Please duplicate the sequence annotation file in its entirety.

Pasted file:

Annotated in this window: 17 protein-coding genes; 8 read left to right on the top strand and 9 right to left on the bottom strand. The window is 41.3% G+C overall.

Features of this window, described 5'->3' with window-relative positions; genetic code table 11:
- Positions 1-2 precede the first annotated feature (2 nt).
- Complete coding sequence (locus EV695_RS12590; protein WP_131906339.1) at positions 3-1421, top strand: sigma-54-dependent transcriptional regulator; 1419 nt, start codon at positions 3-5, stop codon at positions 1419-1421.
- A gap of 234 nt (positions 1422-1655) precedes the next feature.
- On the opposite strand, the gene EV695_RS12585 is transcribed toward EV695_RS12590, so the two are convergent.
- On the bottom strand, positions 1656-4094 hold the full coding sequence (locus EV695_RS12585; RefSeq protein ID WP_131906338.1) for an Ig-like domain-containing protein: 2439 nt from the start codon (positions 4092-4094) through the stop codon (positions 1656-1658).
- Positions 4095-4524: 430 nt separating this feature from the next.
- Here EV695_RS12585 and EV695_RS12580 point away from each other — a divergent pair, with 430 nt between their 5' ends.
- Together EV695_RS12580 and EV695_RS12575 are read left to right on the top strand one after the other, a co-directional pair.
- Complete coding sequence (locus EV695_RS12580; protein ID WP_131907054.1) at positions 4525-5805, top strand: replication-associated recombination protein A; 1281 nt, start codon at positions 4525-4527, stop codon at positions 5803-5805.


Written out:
Annotated in this window: 17 protein-coding genes; 8 read left to right on the top strand and 9 right to left on the bottom strand. The window is 41.3% G+C overall.

Features of this window, described 5'->3' with window-relative positions; genetic code table 11:
- Positions 1-2 precede the first annotated feature (2 nt).
- Complete coding sequence (locus EV695_RS12590; protein WP_131906339.1) at positions 3-1421, top strand: sigma-54-dependent transcriptional regulator; 1419 nt, start codon at positions 3-5, stop codon at positions 1419-1421.
- A gap of 234 nt (positions 1422-1655) precedes the next feature.
- On the opposite strand, the gene EV695_RS12585 is transcribed toward EV695_RS12590, so the two are convergent.
- On the bottom strand, positions 1656-4094 hold the full coding sequence (locus EV695_RS12585; RefSeq protein ID WP_131906338.1) for an Ig-like domain-containing protein: 2439 nt from the start codon (positions 4092-4094) through the stop codon (positions 1656-1658).
- Positions 4095-4524: 430 nt separating this feature from the next.
- Here EV695_RS12585 and EV695_RS12580 point away from each other — a divergent pair, with 430 nt between their 5' ends.
- Together EV695_RS12580 and EV695_RS12575 are read left to right on the top strand one after the other, a co-directional pair.
- Complete coding sequence (locus EV695_RS12580; protein ID WP_131907054.1) at positions 4525-5805, top strand: replication-associated recombination protein A; 1281 nt, start codon at positions 4525-4527, stop codon at positions 5803-5805.